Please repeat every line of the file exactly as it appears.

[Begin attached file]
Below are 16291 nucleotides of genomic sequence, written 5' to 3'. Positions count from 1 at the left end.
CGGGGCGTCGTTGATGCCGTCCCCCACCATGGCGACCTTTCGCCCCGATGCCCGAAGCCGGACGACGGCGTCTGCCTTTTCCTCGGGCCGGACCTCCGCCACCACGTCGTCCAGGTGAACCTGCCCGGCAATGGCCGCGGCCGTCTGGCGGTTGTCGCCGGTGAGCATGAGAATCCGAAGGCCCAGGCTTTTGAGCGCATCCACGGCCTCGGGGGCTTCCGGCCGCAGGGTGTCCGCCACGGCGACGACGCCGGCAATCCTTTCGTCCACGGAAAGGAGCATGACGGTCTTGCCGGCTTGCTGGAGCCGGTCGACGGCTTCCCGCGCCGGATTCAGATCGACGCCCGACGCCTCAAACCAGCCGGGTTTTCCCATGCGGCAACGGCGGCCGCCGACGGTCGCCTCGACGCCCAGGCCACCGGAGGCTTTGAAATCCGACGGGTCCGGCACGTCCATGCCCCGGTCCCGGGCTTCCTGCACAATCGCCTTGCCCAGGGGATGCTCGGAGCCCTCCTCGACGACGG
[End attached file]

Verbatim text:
Below are 16291 nucleotides of genomic sequence, written 5' to 3'. Positions count from 1 at the left end.
CGGGGCGTCGTTGATGCCGTCCCCCACCATGGCGACCTTTCGCCCCGATGCCCGAAGCCGGACGACGGCGTCTGCCTTTTCCTCGGGCCGGACCTCCGCCACCACGTCGTCCAGGTGAACCTGCCCGGCAATGGCCGCGGCCGTCTGGCGGTTGTCGCCGGTGAGCATGAGAATCCGAAGGCCCAGGCTTTTGAGCGCATCCACGGCCTCGGGGGCTTCCGGCCGCAGGGTGTCCGCCACGGCGACGACGCCGGCAATCCTTTCGTCCACGGAAAGGAGCATGACGGTCTTGCCGGCTTGCTGGAGCCGGTCGACGGCTTCCCGCGCCGGATTCAGATCGACGCCCGACGCCTCAAACCAGCCGGGTTTTCCCATGCGGCAACGGCGGCCGCCGACGGTCGCCTCGACGCCCAGGCCACCGGAGGCTTTGAAATCCGACGGGTCCGGCACGTCCATGCCCCGGTCCCGGGCTTCCTGCACAATCGCCTTGCCCAGGGGATGCTCGGAGCCCTCCTCGACGACGG